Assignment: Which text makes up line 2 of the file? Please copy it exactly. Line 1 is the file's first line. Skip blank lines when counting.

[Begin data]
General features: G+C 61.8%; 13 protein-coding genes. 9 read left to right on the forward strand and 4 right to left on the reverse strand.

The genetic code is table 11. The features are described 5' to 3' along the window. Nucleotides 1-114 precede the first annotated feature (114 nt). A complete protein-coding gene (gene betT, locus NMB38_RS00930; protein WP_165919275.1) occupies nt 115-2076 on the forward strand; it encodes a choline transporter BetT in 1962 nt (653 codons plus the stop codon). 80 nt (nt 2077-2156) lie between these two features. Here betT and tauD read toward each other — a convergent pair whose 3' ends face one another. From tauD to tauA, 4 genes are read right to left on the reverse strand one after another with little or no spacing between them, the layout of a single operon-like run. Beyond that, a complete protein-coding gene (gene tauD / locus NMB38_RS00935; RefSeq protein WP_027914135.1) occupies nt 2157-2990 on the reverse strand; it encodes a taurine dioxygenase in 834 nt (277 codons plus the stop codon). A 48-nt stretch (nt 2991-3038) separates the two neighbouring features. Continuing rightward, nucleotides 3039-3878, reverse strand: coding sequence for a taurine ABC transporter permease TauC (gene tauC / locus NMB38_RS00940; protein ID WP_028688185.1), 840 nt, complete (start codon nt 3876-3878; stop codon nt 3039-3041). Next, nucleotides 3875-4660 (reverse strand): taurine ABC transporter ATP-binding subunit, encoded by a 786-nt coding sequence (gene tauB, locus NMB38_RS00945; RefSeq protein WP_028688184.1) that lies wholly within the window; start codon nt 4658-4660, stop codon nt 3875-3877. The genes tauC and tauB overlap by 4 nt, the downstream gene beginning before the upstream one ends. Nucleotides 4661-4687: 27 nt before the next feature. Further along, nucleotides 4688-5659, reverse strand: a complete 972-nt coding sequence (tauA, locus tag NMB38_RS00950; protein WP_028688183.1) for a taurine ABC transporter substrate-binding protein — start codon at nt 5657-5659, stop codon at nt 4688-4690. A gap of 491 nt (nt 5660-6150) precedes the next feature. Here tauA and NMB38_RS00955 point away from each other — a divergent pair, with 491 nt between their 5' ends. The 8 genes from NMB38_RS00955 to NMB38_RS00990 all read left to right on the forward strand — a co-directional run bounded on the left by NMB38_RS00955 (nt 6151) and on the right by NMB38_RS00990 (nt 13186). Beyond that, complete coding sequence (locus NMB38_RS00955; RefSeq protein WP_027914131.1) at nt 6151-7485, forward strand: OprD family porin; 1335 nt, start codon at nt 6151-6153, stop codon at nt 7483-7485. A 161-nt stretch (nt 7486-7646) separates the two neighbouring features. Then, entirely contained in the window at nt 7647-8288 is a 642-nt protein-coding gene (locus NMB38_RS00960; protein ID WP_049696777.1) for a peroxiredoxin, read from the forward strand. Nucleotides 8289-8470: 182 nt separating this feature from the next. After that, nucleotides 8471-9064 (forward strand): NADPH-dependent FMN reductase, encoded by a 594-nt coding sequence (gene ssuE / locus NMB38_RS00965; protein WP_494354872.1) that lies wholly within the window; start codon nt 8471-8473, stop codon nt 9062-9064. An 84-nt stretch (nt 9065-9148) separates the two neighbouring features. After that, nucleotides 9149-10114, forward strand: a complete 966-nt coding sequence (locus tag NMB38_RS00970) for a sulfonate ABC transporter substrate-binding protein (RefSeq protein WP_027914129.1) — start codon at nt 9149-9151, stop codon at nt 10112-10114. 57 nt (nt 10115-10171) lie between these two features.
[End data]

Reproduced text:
The genetic code is table 11. The features are described 5' to 3' along the window. Nucleotides 1-114 precede the first annotated feature (114 nt). A complete protein-coding gene (gene betT, locus NMB38_RS00930; protein WP_165919275.1) occupies nt 115-2076 on the forward strand; it encodes a choline transporter BetT in 1962 nt (653 codons plus the stop codon). 80 nt (nt 2077-2156) lie between these two features. Here betT and tauD read toward each other — a convergent pair whose 3' ends face one another. From tauD to tauA, 4 genes are read right to left on the reverse strand one after another with little or no spacing between them, the layout of a single operon-like run. Beyond that, a complete protein-coding gene (gene tauD / locus NMB38_RS00935; RefSeq protein WP_027914135.1) occupies nt 2157-2990 on the reverse strand; it encodes a taurine dioxygenase in 834 nt (277 codons plus the stop codon). A 48-nt stretch (nt 2991-3038) separates the two neighbouring features. Continuing rightward, nucleotides 3039-3878, reverse strand: coding sequence for a taurine ABC transporter permease TauC (gene tauC / locus NMB38_RS00940; protein ID WP_028688185.1), 840 nt, complete (start codon nt 3876-3878; stop codon nt 3039-3041). Next, nucleotides 3875-4660 (reverse strand): taurine ABC transporter ATP-binding subunit, encoded by a 786-nt coding sequence (gene tauB, locus NMB38_RS00945; RefSeq protein WP_028688184.1) that lies wholly within the window; start codon nt 4658-4660, stop codon nt 3875-3877. The genes tauC and tauB overlap by 4 nt, the downstream gene beginning before the upstream one ends. Nucleotides 4661-4687: 27 nt before the next feature. Further along, nucleotides 4688-5659, reverse strand: a complete 972-nt coding sequence (tauA, locus tag NMB38_RS00950; protein WP_028688183.1) for a taurine ABC transporter substrate-binding protein — start codon at nt 5657-5659, stop codon at nt 4688-4690. A gap of 491 nt (nt 5660-6150) precedes the next feature. Here tauA and NMB38_RS00955 point away from each other — a divergent pair, with 491 nt between their 5' ends. The 8 genes from NMB38_RS00955 to NMB38_RS00990 all read left to right on the forward strand — a co-directional run bounded on the left by NMB38_RS00955 (nt 6151) and on the right by NMB38_RS00990 (nt 13186). Beyond that, complete coding sequence (locus NMB38_RS00955; RefSeq protein WP_027914131.1) at nt 6151-7485, forward strand: OprD family porin; 1335 nt, start codon at nt 6151-6153, stop codon at nt 7483-7485. A 161-nt stretch (nt 7486-7646) separates the two neighbouring features. Then, entirely contained in the window at nt 7647-8288 is a 642-nt protein-coding gene (locus NMB38_RS00960; protein ID WP_049696777.1) for a peroxiredoxin, read from the forward strand. Nucleotides 8289-8470: 182 nt separating this feature from the next. After that, nucleotides 8471-9064 (forward strand): NADPH-dependent FMN reductase, encoded by a 594-nt coding sequence (gene ssuE / locus NMB38_RS00965; protein WP_494354872.1) that lies wholly within the window; start codon nt 8471-8473, stop codon nt 9062-9064. An 84-nt stretch (nt 9065-9148) separates the two neighbouring features. After that, nucleotides 9149-10114, forward strand: a complete 966-nt coding sequence (locus tag NMB38_RS00970) for a sulfonate ABC transporter substrate-binding protein (RefSeq protein WP_027914129.1) — start codon at nt 9149-9151, stop codon at nt 10112-10114. 57 nt (nt 10115-10171) lie between these two features.